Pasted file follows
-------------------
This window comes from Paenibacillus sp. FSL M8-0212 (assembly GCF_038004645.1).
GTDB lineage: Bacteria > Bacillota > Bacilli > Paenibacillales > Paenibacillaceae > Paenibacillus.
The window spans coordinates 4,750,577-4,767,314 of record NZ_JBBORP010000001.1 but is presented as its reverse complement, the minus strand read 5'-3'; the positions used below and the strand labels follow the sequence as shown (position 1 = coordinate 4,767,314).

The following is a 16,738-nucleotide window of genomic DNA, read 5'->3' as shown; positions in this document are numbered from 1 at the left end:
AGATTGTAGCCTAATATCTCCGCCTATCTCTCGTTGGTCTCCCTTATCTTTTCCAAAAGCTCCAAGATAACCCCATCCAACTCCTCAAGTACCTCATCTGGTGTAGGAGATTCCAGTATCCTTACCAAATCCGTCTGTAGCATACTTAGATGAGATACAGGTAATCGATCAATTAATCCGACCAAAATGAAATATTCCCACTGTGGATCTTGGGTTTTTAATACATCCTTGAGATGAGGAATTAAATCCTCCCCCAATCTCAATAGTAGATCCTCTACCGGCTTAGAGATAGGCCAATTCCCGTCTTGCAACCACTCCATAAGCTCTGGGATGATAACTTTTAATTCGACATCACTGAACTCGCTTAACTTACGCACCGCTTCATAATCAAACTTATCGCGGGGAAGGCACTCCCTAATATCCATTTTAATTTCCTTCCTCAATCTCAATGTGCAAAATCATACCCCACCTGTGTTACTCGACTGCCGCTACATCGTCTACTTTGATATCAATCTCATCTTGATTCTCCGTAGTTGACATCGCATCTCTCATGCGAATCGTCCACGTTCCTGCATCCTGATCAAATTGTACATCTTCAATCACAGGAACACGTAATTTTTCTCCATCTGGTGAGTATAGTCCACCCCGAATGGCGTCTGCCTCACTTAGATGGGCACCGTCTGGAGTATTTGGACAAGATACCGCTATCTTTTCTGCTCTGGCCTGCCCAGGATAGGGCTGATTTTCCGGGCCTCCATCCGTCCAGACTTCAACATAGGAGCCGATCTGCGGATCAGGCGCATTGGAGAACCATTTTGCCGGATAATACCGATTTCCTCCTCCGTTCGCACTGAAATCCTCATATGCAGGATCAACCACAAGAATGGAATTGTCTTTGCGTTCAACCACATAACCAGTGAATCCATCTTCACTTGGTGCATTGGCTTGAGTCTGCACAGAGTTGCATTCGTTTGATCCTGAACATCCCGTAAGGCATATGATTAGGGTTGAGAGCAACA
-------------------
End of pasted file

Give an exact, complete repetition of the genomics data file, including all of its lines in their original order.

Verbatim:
This window comes from Paenibacillus sp. FSL M8-0212 (assembly GCF_038004645.1).
GTDB lineage: Bacteria > Bacillota > Bacilli > Paenibacillales > Paenibacillaceae > Paenibacillus.
The window spans coordinates 4,750,577-4,767,314 of record NZ_JBBORP010000001.1 but is presented as its reverse complement, the minus strand read 5'-3'; the positions used below and the strand labels follow the sequence as shown (position 1 = coordinate 4,767,314).

The following is a 16,738-nucleotide window of genomic DNA, read 5'->3' as shown; positions in this document are numbered from 1 at the left end:
AGATTGTAGCCTAATATCTCCGCCTATCTCTCGTTGGTCTCCCTTATCTTTTCCAAAAGCTCCAAGATAACCCCATCCAACTCCTCAAGTACCTCATCTGGTGTAGGAGATTCCAGTATCCTTACCAAATCCGTCTGTAGCATACTTAGATGAGATACAGGTAATCGATCAATTAATCCGACCAAAATGAAATATTCCCACTGTGGATCTTGGGTTTTTAATACATCCTTGAGATGAGGAATTAAATCCTCCCCCAATCTCAATAGTAGATCCTCTACCGGCTTAGAGATAGGCCAATTCCCGTCTTGCAACCACTCCATAAGCTCTGGGATGATAACTTTTAATTCGACATCACTGAACTCGCTTAACTTACGCACCGCTTCATAATCAAACTTATCGCGGGGAAGGCACTCCCTAATATCCATTTTAATTTCCTTCCTCAATCTCAATGTGCAAAATCATACCCCACCTGTGTTACTCGACTGCCGCTACATCGTCTACTTTGATATCAATCTCATCTTGATTCTCCGTAGTTGACATCGCATCTCTCATGCGAATCGTCCACGTTCCTGCATCCTGATCAAATTGTACATCTTCAATCACAGGAACACGTAATTTTTCTCCATCTGGTGAGTATAGTCCACCCCGAATGGCGTCTGCCTCACTTAGATGGGCACCGTCTGGAGTATTTGGACAAGATACCGCTATCTTTTCTGCTCTGGCCTGCCCAGGATAGGGCTGATTTTCCGGGCCTCCATCCGTCCAGACTTCAACATAGGAGCCGATCTGCGGATCAGGCGCATTGGAGAACCATTTTGCCGGATAATACCGATTTCCTCCTCCGTTCGCACTGAAATCCTCATATGCAGGATCAACCACAAGAATGGAATTGTCTTTGCGTTCAACCACATAACCAGTGAATCCATCTTCACTTGGTGCATTGGCTTGAGTCTGCACAGAGTTGCATTCGTTTGATCCTGAACATCCCGTAAGGCATATGATTAGGGTTGAGAGCAACA